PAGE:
Some students reverse letters and words, which causes a difficult time with reading and spelling. Other kids reverse numbers, which affects math.
Some kids do both, which causes a lot of problems as far as learning goes.
If you have a child who is reversing numbers, it is overwhelming when you try to explain math. But before you get frustrated, take a peak inside of your child's brain. Can you imagine trying to add or subtract when the numbers and columns are moving? Can you imagine trying to multiply and divide when you start out seeing a number 9 and the next time you look at it, it's a 6?
One of our many activities that helps students overcome dyscalculia. By using color, touch, and an auditory component, students quickly learn not only multiplication facts, but correct number formation.
This is what these kids are up against, and the real travesty occurs with the amount of help these kids are getting. Telling them to try harder and do the problem over is not going to fix how they perceive numbers. Having them do forty problems for extra practice will not help them, especially when the numbers keep changing in their brains. Adding work only adds to their problem.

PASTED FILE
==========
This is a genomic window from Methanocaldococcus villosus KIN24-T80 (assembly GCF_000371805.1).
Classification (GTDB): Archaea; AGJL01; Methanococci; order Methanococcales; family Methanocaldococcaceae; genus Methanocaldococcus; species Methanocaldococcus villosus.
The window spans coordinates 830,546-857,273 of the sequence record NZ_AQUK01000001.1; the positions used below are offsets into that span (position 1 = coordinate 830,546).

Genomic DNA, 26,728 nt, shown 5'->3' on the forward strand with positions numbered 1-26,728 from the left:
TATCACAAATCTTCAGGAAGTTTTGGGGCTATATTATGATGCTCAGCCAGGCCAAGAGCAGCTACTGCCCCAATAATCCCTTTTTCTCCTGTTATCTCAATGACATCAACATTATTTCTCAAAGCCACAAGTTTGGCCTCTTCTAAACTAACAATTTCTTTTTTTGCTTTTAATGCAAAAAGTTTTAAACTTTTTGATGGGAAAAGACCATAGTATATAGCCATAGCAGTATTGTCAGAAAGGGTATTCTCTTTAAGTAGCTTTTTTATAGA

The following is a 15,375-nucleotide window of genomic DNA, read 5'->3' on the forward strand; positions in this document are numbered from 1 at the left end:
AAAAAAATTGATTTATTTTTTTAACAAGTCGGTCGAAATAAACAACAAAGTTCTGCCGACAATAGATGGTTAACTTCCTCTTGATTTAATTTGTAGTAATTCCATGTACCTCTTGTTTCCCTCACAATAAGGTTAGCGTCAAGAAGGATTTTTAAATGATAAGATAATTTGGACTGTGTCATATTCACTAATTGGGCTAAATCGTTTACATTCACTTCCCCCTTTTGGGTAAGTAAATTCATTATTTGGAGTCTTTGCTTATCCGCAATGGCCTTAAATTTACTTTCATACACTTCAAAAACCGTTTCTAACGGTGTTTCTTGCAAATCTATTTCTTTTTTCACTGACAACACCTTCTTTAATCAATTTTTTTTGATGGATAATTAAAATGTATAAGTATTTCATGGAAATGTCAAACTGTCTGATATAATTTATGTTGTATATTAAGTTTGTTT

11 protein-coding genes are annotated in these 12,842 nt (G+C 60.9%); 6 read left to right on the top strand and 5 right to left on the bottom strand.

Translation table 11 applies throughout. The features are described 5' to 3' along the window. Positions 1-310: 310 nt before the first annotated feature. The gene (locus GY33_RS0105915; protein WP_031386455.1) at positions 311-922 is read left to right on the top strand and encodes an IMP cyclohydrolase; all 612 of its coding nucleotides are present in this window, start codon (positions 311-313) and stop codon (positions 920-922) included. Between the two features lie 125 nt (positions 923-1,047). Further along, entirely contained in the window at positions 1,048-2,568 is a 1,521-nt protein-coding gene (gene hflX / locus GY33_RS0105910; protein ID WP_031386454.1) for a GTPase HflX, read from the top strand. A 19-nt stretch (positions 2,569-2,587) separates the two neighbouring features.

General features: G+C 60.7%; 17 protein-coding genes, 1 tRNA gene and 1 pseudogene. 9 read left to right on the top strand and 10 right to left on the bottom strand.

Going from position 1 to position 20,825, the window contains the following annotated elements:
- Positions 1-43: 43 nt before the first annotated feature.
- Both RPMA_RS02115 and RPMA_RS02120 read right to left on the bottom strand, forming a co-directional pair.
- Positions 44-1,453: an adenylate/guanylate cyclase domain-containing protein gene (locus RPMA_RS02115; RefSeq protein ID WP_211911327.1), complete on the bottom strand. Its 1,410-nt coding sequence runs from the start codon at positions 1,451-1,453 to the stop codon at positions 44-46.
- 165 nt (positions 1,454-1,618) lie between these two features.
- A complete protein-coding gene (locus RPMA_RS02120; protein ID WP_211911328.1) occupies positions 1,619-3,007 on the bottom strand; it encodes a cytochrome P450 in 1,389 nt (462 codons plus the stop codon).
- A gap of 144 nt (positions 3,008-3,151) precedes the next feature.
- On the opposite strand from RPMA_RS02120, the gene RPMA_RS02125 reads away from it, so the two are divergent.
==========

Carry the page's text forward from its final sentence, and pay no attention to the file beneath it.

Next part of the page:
Yet, it is still important for them to learn to do math. Brain exercises help. The images must hold still in their minds for math to work. Also, they must be able to access the left hemisphere of the brain where the math work is done. If the numbers are bouncing around in the right hemisphere of their brains, then how will they ever learn to do math?
We always have kids with dyscalculia use colored markers on plain white paper when we do math. Why? Because the color keeps the right side of their brains busy as well as helps them to focus on the number and not the process. It is when they are focused on the process that the numbers start going haywire in their brains. Once the number is on paper in color, then they can begin to think about the process. Doing both at the same time is overwhelming for them.
Students can be taught to do math, even if they have dyscalculia. It takes a knowledge of the brain and a different approach to teaching and practicing, but it can be done.